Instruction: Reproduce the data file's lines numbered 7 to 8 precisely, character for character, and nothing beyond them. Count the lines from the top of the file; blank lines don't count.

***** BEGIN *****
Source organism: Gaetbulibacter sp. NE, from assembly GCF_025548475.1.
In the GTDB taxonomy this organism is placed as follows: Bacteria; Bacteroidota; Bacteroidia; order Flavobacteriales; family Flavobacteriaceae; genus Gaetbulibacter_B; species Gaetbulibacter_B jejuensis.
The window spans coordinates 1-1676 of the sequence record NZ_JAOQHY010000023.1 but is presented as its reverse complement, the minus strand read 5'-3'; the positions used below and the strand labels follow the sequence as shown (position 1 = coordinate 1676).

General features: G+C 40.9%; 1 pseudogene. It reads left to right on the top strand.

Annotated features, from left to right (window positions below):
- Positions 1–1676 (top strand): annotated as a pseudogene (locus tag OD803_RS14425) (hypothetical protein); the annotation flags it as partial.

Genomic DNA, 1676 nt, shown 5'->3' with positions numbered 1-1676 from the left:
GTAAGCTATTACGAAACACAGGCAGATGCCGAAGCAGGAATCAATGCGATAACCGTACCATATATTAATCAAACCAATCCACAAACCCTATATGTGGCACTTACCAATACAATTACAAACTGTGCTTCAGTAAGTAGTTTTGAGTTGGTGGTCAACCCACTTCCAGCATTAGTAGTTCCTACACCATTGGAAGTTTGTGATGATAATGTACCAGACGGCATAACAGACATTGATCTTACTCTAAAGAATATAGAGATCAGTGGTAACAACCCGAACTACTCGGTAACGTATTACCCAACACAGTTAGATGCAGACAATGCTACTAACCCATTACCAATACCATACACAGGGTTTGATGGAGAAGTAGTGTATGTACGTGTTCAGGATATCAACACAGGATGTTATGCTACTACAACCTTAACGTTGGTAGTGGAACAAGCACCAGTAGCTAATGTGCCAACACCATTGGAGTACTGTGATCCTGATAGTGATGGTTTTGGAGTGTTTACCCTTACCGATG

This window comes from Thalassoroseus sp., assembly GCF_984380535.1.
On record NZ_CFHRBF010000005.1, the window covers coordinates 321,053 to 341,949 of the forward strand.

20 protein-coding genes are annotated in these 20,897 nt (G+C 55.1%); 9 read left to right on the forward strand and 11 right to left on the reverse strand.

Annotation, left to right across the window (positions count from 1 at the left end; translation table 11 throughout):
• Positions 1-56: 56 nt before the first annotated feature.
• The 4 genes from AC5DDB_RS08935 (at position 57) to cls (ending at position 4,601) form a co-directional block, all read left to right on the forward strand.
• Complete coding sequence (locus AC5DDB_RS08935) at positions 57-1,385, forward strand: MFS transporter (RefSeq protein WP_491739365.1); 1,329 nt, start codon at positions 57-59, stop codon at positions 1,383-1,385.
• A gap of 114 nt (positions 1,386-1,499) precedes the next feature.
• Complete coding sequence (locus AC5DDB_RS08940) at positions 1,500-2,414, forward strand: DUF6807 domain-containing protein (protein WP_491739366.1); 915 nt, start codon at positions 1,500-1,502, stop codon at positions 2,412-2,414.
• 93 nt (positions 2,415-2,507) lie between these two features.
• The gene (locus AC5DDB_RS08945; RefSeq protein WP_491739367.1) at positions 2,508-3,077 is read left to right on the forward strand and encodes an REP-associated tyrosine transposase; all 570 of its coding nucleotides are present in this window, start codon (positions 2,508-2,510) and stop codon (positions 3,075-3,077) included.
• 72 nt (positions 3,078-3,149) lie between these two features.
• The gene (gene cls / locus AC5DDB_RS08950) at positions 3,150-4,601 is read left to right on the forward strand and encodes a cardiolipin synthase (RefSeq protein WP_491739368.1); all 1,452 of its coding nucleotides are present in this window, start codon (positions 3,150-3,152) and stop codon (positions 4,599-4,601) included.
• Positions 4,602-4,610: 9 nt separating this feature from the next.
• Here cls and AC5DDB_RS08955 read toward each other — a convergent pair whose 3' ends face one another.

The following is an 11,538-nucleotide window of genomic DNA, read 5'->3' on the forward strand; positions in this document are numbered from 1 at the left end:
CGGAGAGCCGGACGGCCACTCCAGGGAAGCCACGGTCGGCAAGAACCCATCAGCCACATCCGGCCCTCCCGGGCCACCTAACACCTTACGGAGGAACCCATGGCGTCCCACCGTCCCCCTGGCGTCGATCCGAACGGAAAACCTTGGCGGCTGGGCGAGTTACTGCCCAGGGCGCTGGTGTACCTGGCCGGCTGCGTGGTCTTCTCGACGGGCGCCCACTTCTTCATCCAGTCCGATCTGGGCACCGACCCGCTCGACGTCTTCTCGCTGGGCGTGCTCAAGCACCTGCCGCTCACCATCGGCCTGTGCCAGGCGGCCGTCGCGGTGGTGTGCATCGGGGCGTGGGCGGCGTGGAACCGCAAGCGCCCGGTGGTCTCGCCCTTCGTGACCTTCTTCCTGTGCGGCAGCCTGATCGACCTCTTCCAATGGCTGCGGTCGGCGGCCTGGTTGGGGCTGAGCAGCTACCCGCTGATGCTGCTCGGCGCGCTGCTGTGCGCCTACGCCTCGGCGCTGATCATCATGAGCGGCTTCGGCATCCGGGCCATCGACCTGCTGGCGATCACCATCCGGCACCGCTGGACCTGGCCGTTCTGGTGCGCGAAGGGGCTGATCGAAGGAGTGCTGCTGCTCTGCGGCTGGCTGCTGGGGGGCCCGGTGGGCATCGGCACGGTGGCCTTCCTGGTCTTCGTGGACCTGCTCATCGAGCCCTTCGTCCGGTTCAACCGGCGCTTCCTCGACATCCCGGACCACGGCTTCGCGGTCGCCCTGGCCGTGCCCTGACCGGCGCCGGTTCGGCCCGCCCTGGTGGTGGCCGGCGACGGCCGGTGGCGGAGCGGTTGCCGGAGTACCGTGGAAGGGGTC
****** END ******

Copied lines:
Genomic DNA, 1676 nt, shown 5'->3' with positions numbered 1-1676 from the left:
GTAAGCTATTACGAAACACAGGCAGATGCCGAAGCAGGAATCAATGCGATAACCGTACCATATATTAATCAAACCAATCCACAAACCCTATATGTGGCACTTACCAATACAATTACAAACTGTGCTTCAGTAAGTAGTTTTGAGTTGGTGGTCAACCCACTTCCAGCATTAGTAGTTCCTACACCATTGGAAGTTTGTGATGATAATGTACCAGACGGCATAACAGACATTGATCTTACTCTAAAGAATATAGAGATCAGTGGTAACAACCCGAACTACTCGGTAACGTATTACCCAACACAGTTAGATGCAGACAATGCTACTAACCCATTACCAATACCATACACAGGGTTTGATGGAGAAGTAGTGTATGTACGTGTTCAGGATATCAACACAGGATGTTATGCTACTACAACCTTAACGTTGGTAGTGGAACAAGCACCAGTAGCTAATGTGCCAACACCATTGGAGTACTGTGATCCTGATAGTGATGGTTTTGGAGTGTTTACCCTTACCGATG